The dusk jacket notes the central focus of the work: "How does intuition work? What lies behind our moral behavior if not reflection and reasoning? How can simple `rules of thumb' help amateurs beat the stock market, outfielders catch a fly ball, parents choose a school, or lovers choose a mate?"

The main argument of the author is that the evolutionary process has led humans to develop "rules of thumb" or "heuristics" that tend to lead to efficient decision making processes. Does statistical analysis give better results than heuristics? Not necessarily, says the author.

What are these "shortcuts"? For instance, what if you are in a decision making situation and you need to respond to someone who may cause you problems or cooperate with you? The evidence suggests the value of a specific game with rules. As Gigerenzer puts it (page 62):

"(1) Cooperate first, (2) keep a memory of size one, and (3) imitate your partner's last behavior."

In plain English: If you are in competition with someone, at first cooperate. If they cooperate, you would continue cooperating. If they double cross you (don't cooperate), retaliate. Over time, according to a variety of studies, this works better than always double crossing people or always cooperating.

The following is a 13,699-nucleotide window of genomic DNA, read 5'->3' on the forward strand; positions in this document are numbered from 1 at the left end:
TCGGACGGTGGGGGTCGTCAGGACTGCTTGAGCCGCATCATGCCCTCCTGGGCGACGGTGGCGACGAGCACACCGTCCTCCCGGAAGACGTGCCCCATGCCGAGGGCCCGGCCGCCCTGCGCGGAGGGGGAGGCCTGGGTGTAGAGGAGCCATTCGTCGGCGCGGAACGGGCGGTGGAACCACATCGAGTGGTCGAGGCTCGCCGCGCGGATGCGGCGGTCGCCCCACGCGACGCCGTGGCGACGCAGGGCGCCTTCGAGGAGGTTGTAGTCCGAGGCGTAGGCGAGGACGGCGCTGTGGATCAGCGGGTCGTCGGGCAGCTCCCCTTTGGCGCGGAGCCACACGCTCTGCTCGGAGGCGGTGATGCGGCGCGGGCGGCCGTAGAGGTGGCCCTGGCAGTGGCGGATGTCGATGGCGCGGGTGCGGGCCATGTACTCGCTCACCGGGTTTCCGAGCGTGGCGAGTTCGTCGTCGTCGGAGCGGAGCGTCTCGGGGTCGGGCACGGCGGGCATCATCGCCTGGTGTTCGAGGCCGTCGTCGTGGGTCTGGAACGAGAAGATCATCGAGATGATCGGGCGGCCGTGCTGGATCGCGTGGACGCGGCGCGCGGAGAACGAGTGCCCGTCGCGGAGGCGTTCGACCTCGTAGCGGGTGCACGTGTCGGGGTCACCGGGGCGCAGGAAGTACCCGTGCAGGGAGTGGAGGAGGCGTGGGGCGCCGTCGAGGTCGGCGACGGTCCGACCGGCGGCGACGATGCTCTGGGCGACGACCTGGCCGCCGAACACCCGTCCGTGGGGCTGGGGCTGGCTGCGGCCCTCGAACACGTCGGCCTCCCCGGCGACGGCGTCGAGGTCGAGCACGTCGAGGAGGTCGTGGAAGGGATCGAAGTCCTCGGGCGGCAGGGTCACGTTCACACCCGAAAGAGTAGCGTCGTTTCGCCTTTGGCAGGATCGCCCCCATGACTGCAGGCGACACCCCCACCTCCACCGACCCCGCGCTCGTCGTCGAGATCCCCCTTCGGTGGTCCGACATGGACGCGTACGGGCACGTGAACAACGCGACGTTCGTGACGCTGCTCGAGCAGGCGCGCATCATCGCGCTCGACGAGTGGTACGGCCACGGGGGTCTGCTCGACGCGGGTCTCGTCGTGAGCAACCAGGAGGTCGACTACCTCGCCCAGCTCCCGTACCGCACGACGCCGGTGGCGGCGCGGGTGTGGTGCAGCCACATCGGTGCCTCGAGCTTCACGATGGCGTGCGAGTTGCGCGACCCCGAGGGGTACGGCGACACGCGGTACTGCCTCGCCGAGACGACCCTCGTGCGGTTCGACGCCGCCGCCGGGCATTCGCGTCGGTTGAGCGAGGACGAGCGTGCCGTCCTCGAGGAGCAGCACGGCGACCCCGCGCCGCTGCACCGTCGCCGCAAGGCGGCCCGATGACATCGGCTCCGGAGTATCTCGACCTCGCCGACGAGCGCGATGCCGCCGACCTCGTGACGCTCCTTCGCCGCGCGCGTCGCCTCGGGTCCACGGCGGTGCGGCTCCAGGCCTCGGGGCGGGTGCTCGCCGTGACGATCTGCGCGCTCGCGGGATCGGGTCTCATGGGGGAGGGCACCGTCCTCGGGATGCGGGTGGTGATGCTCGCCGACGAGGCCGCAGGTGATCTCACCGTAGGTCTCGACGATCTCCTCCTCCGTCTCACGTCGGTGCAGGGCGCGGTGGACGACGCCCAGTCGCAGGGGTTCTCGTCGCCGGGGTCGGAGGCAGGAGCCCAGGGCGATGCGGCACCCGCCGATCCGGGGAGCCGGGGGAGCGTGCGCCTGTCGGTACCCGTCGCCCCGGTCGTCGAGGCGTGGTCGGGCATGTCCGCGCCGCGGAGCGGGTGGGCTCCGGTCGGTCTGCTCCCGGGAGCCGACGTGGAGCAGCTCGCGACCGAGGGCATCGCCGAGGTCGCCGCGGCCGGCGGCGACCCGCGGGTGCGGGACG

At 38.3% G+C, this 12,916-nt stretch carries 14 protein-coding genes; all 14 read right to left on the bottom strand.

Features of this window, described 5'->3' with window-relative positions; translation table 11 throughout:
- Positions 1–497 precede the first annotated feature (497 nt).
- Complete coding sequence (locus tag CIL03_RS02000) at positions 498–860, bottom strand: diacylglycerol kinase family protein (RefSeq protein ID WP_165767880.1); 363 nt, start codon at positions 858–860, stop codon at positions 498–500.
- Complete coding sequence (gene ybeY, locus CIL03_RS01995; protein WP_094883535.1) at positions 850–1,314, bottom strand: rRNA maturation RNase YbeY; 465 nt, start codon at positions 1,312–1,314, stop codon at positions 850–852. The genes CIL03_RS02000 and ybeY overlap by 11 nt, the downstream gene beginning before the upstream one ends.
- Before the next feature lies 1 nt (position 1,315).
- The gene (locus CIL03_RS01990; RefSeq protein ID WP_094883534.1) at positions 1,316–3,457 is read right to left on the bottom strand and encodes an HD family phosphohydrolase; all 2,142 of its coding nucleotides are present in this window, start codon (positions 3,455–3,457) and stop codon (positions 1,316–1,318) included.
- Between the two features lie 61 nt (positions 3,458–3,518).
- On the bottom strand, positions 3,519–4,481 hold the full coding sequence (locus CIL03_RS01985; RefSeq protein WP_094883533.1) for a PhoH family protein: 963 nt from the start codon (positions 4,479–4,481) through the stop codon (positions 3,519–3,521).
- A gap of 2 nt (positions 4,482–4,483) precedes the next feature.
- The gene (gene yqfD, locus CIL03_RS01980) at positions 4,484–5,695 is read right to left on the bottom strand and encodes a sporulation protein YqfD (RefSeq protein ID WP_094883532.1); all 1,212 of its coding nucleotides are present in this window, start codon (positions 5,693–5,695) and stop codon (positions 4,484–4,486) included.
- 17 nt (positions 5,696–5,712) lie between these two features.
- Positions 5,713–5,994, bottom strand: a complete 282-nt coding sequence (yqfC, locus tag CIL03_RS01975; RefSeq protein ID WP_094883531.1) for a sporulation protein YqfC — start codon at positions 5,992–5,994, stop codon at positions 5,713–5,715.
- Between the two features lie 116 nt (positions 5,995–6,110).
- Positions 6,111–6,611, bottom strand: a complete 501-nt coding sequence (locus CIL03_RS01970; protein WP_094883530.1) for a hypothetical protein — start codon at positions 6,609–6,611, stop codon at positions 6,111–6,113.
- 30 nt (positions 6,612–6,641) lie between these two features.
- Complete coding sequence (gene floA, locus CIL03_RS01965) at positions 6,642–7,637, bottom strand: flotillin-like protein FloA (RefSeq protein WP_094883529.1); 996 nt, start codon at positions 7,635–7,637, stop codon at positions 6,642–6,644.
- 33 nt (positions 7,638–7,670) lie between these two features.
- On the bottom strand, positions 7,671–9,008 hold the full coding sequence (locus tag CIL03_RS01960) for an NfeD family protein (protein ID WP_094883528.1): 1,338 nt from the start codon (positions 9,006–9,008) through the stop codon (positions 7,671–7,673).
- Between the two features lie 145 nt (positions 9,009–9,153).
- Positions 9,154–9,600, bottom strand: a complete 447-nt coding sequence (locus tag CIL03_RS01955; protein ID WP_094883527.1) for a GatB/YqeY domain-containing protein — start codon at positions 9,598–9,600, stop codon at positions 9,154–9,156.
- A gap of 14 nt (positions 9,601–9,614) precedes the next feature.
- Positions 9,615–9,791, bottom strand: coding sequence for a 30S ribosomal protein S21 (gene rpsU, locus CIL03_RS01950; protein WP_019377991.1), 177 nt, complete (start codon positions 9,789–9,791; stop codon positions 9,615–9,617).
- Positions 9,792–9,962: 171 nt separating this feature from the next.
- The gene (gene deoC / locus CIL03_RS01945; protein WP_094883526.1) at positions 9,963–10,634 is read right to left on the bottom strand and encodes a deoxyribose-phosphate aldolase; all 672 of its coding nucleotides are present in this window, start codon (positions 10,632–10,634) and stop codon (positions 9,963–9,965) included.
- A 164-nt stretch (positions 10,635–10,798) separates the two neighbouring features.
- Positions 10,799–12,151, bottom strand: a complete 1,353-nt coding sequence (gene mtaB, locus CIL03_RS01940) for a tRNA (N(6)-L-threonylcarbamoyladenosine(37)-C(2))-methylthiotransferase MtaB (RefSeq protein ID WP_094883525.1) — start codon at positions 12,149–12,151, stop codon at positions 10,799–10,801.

Other heuristics: "Take the first." That is, if your first cue suggests one decision over another, go with it, even if you are ignoring other information. If there is no advantage on the first cue, go to a second one. If one option is better, go with it. In short, satisfice; select the first option that seems to work. Others are discussed as well.

The book seems to digress a bit when it gets to moral behavior and social instincts.

Nonetheless, a thought-provoking work that is accessible to interested readers. Well worth looking at.
57 internautes sur 61 ont trouvé ce commentaire utile 
5.0 étoiles sur 5 Why We Do What We Do: An Intelligent and Genuinely Informative Account 20 septembre 2007
Par Dr. Richard G. Petty - Publié sur Amazon.com
Format:Relié
I once saw some slow motion film of some world-class cricketers. Some of the best batsmen closed their eyes in the face of a ball hurtling towards them at over 100 miles per hour. Yet they still hit the ball with remarkable accuracy. There are similar puzzles in baseball. You can describe the trajectory of the ball with all kinds of clever mathematics, but the clever outfielder knows little about such arcane mysteries. He watches the flight of the ball and automatically keeps the angle between his eyes and the ball constant.

A neuroscientist consulting with a major car manufacturer showed them a way to develop a very simple proximity sensor based on the nervous system of a locust. When locusts swarm, they somehow avoid bumping into each other. It turns out that the circuit involves only four neurons. But saves the locusts - and weekend motorists - an ocean of hurt.

The cricketer, the baseball player and the locust represent three examples of ways in which the nervous system uses simple rules to allow us to functions in complex situations. If we had to use all of our brainpower to solve every problem we would never get out of bed.